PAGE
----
Andre and Colette Bertier are happily married. When Colette introduces her husband to her flirtatious best friend, Mitzi, he does his best to resist her advances. But she is persistent, and... See full summary »
A small country on the verge of bankruptcy is persuaded to enter the 1932 Los Angeles Olympics as a means of raising money. Either a masterpiece of absurdity or a triumph of satire, ... See full summary »
Amateur plumber Cluny Brown gets sent off by her uncle to work as a servant at an English country estate. While there, she becomes friendly with Adam Belinski, a charming Czech refugee. She... See full summary »
Against her better judgement, happily married Jill Baker is persuaded to see a popular psychoanalyst about her psychosomatic hiccups. Soon, she's disillusioned about husband Larry; and one ... See full summary »
Crosby plays a Philadelpia Quaker engaged to a Southern belle. He becomes a social outcast when he refuses to fight a duel. Fields then hires him to perform on his riverboat, promoting him ... See full summary »
Tycoon John Glidden, dying though still vigorous, is so dissatisfied with his relatives and associates that, rather than will his money to any of them, he decides to give it away in million-dollar amounts to strangers picked from the city directory. He picks a meek china salesman; a prostitute; a forger; two ex-vaudevilleans who hate road hogs; a condemned man; a mild-mannered clerk; a boisterous marine; and an oppressed inmate of an old ladies' home. Written by
Rod Crawford <email@example.com>
The presently available DVD and cable television version appears to be the shortened 1949 re-release, running 83 minutes, with a re-arranged cast list that omits several players whose names appeared on-screen at the time of the original 1932 release. See more »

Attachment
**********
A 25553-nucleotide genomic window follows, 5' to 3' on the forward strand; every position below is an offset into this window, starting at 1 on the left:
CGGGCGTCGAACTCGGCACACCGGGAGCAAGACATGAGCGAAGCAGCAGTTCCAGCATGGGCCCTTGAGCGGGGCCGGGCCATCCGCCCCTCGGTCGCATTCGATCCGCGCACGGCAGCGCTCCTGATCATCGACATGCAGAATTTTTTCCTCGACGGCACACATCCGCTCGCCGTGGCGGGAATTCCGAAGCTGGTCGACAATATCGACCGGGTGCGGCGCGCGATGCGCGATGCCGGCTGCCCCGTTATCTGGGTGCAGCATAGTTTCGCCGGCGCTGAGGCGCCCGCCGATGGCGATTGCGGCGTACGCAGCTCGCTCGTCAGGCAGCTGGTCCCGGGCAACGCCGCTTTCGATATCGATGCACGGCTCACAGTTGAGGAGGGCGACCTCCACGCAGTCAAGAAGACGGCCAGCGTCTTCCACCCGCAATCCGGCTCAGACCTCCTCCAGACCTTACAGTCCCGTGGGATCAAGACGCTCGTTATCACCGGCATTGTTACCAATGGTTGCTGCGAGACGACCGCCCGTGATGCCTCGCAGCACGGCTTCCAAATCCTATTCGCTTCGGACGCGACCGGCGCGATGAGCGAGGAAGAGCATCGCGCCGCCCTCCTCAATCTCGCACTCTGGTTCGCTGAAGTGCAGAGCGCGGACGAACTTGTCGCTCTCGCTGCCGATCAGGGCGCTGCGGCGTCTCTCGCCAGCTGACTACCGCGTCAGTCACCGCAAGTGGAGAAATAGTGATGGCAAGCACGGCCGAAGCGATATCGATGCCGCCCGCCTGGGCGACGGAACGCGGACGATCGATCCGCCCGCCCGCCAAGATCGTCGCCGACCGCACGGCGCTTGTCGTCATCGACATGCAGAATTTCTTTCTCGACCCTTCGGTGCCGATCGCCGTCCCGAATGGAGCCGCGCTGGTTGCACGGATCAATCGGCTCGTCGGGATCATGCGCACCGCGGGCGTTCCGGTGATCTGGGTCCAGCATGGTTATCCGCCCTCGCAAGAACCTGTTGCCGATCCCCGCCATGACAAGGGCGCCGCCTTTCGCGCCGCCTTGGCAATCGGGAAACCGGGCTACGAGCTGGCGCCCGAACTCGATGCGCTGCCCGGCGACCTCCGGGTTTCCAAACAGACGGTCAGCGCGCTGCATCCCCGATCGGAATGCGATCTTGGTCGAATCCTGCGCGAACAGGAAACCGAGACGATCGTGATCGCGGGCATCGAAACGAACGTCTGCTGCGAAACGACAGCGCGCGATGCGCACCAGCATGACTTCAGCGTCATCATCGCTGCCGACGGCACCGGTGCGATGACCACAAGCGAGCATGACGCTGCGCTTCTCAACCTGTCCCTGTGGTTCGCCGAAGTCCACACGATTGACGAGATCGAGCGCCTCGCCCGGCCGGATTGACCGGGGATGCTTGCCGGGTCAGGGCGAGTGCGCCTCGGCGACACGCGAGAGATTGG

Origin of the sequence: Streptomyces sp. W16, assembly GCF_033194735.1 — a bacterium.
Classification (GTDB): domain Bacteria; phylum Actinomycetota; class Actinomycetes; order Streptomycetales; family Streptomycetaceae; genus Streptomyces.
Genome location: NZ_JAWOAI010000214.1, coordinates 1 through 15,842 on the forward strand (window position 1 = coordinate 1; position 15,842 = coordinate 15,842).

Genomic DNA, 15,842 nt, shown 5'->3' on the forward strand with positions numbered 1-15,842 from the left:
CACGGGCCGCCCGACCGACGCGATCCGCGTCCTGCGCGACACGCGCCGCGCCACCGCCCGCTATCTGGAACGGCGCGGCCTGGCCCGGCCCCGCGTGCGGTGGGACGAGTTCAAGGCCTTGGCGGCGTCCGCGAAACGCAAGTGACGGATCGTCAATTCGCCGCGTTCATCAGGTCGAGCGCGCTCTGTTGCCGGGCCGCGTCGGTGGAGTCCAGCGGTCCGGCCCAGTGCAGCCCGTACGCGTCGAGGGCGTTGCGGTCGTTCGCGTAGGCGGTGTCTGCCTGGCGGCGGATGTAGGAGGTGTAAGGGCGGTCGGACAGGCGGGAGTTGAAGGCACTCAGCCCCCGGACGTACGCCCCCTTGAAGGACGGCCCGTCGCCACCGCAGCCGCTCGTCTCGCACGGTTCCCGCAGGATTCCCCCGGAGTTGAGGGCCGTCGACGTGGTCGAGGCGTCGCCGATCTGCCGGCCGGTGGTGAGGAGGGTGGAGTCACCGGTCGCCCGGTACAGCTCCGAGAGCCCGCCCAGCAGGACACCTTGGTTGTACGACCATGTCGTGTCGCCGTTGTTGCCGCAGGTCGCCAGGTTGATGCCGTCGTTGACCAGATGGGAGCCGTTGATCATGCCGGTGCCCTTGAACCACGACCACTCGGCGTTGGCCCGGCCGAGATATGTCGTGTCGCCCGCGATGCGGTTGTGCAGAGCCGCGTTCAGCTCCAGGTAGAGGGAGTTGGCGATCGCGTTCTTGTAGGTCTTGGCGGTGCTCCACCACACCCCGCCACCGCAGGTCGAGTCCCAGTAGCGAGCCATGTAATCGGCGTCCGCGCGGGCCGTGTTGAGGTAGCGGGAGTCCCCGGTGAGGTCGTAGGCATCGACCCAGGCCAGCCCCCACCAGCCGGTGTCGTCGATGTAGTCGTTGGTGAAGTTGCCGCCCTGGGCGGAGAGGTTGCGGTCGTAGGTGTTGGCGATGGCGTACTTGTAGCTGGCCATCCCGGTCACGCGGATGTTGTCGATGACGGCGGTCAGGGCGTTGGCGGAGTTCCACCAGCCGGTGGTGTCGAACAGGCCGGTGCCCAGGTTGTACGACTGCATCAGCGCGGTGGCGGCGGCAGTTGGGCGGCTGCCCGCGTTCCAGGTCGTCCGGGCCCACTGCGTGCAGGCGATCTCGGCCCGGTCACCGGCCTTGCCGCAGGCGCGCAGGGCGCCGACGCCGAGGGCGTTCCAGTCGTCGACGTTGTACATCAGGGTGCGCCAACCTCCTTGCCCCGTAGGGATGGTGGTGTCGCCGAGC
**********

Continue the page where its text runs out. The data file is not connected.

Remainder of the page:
The La Rues purchase 9 vehicles from the used car lot and drive out in one car followed by 8 other vehicles. At the end of the day when they are down to one car, they only pay off 6 drivers. See more »
Superb, episodic film showing what various people would do if they got a million dollars. The cast includes all of Paramount's biggest stars at the time and all the segments are by different directors. All the episodes are excellent--some are tragic, some are hilarious (the Fields one especially). All the acting is great (Raft especially) and there's never a dull moment. All of the episodes are short and don't wear out their welcome (the film is under 90 minutes). Basically, one of the best all-star films of the 30s--right up there with "Grand Hotel" or "The Women". If you get a chance, see it! It's well worth it.
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